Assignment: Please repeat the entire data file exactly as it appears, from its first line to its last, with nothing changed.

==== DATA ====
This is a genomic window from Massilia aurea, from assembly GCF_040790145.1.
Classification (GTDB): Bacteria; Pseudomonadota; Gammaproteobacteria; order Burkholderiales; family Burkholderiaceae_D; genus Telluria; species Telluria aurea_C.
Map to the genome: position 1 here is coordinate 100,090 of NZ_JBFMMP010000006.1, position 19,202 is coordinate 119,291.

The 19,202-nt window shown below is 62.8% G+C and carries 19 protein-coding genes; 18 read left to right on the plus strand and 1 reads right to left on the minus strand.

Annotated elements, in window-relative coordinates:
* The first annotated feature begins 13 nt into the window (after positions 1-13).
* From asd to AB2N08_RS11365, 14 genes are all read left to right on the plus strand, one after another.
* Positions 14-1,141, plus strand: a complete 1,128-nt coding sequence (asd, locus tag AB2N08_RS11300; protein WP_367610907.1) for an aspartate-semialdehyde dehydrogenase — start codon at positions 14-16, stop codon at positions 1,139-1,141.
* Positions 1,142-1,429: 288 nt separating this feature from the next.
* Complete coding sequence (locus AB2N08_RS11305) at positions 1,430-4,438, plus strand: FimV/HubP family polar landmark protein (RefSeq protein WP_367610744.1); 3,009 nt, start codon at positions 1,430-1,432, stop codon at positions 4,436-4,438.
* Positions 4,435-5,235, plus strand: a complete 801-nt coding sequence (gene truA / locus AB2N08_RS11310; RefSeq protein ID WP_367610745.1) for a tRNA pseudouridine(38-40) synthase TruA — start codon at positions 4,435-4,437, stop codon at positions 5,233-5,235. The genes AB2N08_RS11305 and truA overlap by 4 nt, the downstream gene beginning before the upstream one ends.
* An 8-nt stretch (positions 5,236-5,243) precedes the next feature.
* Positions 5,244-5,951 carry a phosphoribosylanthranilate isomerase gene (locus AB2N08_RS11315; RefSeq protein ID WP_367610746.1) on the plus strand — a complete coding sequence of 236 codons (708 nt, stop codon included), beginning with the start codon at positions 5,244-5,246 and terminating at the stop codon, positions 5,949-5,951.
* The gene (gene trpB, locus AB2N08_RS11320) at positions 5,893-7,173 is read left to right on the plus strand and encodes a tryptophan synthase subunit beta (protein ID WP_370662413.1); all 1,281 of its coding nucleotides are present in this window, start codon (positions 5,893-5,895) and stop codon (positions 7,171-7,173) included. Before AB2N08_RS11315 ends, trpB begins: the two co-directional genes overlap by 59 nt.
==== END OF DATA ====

This is a genomic window from Massilia aurea, from assembly GCF_040790145.1.
Classification (GTDB): Bacteria; Pseudomonadota; Gammaproteobacteria; order Burkholderiales; family Burkholderiaceae_D; genus Telluria; species Telluria aurea_C.
Map to the genome: position 1 here is coordinate 100,090 of NZ_JBFMMP010000006.1, position 19,202 is coordinate 119,291.

The 19,202-nt window shown below is 62.8% G+C and carries 19 protein-coding genes; 18 read left to right on the plus strand and 1 reads right to left on the minus strand.

Annotated elements, in window-relative coordinates:
* The first annotated feature begins 13 nt into the window (after positions 1-13).
* From asd to AB2N08_RS11365, 14 genes are all read left to right on the plus strand, one after another.
* Positions 14-1,141, plus strand: a complete 1,128-nt coding sequence (asd, locus tag AB2N08_RS11300; protein WP_367610907.1) for an aspartate-semialdehyde dehydrogenase — start codon at positions 14-16, stop codon at positions 1,139-1,141.
* Positions 1,142-1,429: 288 nt separating this feature from the next.
* Complete coding sequence (locus AB2N08_RS11305) at positions 1,430-4,438, plus strand: FimV/HubP family polar landmark protein (RefSeq protein WP_367610744.1); 3,009 nt, start codon at positions 1,430-1,432, stop codon at positions 4,436-4,438.
* Positions 4,435-5,235, plus strand: a complete 801-nt coding sequence (gene truA / locus AB2N08_RS11310; RefSeq protein ID WP_367610745.1) for a tRNA pseudouridine(38-40) synthase TruA — start codon at positions 4,435-4,437, stop codon at positions 5,233-5,235. The genes AB2N08_RS11305 and truA overlap by 4 nt, the downstream gene beginning before the upstream one ends.
* An 8-nt stretch (positions 5,236-5,243) precedes the next feature.
* Positions 5,244-5,951 carry a phosphoribosylanthranilate isomerase gene (locus AB2N08_RS11315; RefSeq protein ID WP_367610746.1) on the plus strand — a complete coding sequence of 236 codons (708 nt, stop codon included), beginning with the start codon at positions 5,244-5,246 and terminating at the stop codon, positions 5,949-5,951.
* The gene (gene trpB, locus AB2N08_RS11320) at positions 5,893-7,173 is read left to right on the plus strand and encodes a tryptophan synthase subunit beta (protein ID WP_370662413.1); all 1,281 of its coding nucleotides are present in this window, start codon (positions 5,893-5,895) and stop codon (positions 7,171-7,173) included. Before AB2N08_RS11315 ends, trpB begins: the two co-directional genes overlap by 59 nt.